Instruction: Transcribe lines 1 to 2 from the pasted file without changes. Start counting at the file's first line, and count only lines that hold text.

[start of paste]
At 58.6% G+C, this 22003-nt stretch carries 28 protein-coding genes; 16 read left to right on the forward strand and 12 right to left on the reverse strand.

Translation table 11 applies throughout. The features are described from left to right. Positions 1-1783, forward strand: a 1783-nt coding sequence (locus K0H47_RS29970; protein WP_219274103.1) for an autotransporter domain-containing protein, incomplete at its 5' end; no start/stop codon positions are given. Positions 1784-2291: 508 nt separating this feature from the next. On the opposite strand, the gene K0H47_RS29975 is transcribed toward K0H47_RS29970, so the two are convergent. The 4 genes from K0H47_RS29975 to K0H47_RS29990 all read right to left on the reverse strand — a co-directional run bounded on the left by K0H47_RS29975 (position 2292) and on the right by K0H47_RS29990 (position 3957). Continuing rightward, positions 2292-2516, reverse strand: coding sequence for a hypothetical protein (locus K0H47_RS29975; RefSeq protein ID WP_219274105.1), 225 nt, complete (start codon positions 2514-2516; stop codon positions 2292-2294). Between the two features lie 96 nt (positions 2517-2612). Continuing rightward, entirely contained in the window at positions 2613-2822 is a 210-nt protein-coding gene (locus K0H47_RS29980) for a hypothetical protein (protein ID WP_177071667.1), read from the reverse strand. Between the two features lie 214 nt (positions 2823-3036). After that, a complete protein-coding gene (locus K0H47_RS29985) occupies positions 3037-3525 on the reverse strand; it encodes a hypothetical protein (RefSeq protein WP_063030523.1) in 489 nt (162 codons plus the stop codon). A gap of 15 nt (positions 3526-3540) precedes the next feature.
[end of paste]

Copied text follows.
At 58.6% G+C, this 22003-nt stretch carries 28 protein-coding genes; 16 read left to right on the forward strand and 12 right to left on the reverse strand.

Translation table 11 applies throughout. The features are described from left to right. Positions 1-1783, forward strand: a 1783-nt coding sequence (locus K0H47_RS29970; protein WP_219274103.1) for an autotransporter domain-containing protein, incomplete at its 5' end; no start/stop codon positions are given. Positions 1784-2291: 508 nt separating this feature from the next. On the opposite strand, the gene K0H47_RS29975 is transcribed toward K0H47_RS29970, so the two are convergent. The 4 genes from K0H47_RS29975 to K0H47_RS29990 all read right to left on the reverse strand — a co-directional run bounded on the left by K0H47_RS29975 (position 2292) and on the right by K0H47_RS29990 (position 3957). Continuing rightward, positions 2292-2516, reverse strand: coding sequence for a hypothetical protein (locus K0H47_RS29975; RefSeq protein ID WP_219274105.1), 225 nt, complete (start codon positions 2514-2516; stop codon positions 2292-2294). Between the two features lie 96 nt (positions 2517-2612). Continuing rightward, entirely contained in the window at positions 2613-2822 is a 210-nt protein-coding gene (locus K0H47_RS29980) for a hypothetical protein (protein ID WP_177071667.1), read from the reverse strand. Between the two features lie 214 nt (positions 2823-3036). After that, a complete protein-coding gene (locus K0H47_RS29985) occupies positions 3037-3525 on the reverse strand; it encodes a hypothetical protein (RefSeq protein WP_063030523.1) in 489 nt (162 codons plus the stop codon). A gap of 15 nt (positions 3526-3540) precedes the next feature.